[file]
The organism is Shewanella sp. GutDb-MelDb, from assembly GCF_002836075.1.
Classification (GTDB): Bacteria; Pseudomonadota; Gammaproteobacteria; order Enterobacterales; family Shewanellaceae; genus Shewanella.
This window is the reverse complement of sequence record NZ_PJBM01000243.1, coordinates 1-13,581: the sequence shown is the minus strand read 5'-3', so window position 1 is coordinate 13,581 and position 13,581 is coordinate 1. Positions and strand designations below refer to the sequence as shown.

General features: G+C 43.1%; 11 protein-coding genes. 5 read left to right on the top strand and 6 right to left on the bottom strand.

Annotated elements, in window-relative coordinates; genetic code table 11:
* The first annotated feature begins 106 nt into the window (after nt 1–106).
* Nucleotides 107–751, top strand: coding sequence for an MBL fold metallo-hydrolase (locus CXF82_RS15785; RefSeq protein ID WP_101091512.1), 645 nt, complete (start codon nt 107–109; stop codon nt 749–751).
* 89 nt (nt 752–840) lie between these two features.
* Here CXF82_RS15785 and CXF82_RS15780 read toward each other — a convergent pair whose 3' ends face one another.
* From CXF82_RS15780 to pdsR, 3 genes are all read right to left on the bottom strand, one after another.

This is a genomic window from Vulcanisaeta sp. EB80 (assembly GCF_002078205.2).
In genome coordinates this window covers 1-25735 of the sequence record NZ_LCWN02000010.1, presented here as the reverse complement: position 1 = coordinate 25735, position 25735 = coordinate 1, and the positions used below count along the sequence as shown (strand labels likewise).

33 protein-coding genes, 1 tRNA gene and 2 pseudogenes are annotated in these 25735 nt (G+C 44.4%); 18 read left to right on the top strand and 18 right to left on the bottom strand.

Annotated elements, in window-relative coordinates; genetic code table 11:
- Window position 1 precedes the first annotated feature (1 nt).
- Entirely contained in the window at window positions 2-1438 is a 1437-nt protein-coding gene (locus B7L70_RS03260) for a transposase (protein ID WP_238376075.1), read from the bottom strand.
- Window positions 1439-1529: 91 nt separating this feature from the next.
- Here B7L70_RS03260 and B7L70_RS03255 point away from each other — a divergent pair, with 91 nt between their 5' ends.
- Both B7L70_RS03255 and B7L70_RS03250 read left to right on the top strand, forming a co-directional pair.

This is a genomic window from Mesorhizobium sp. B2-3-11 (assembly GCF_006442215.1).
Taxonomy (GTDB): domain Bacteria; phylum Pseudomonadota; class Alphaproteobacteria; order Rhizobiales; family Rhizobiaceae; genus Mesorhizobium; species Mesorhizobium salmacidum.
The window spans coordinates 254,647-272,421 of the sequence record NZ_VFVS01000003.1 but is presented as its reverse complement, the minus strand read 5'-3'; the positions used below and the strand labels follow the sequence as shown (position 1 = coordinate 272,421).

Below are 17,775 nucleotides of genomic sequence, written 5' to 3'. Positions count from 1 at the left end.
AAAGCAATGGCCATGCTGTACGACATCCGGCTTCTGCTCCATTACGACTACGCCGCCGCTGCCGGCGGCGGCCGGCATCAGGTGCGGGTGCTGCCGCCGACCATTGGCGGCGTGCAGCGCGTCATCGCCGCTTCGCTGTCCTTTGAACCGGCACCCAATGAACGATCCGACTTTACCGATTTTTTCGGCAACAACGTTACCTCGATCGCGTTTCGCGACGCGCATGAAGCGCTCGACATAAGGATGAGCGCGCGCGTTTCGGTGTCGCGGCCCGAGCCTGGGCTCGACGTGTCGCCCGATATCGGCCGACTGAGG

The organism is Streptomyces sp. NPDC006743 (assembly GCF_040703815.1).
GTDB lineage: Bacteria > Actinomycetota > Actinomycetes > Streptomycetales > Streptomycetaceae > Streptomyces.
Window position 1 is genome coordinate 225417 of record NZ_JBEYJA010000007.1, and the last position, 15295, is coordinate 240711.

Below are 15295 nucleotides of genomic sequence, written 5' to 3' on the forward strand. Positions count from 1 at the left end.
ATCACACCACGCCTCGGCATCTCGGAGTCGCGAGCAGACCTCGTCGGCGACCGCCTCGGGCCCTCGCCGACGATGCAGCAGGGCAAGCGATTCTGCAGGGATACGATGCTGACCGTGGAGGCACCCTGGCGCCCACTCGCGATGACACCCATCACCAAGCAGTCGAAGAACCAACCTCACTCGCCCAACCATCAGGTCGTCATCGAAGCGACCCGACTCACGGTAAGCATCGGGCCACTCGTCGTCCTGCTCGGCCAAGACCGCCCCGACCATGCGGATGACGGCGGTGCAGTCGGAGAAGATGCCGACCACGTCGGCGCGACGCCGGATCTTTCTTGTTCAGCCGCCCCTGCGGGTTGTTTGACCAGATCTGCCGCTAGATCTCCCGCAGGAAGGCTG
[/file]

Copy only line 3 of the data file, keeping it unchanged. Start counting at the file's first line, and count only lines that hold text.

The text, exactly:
This window is the reverse complement of sequence record NZ_PJBM01000243.1, coordinates 1-13,581: the sequence shown is the minus strand read 5'-3', so window position 1 is coordinate 13,581 and position 13,581 is coordinate 1. Positions and strand designations below refer to the sequence as shown.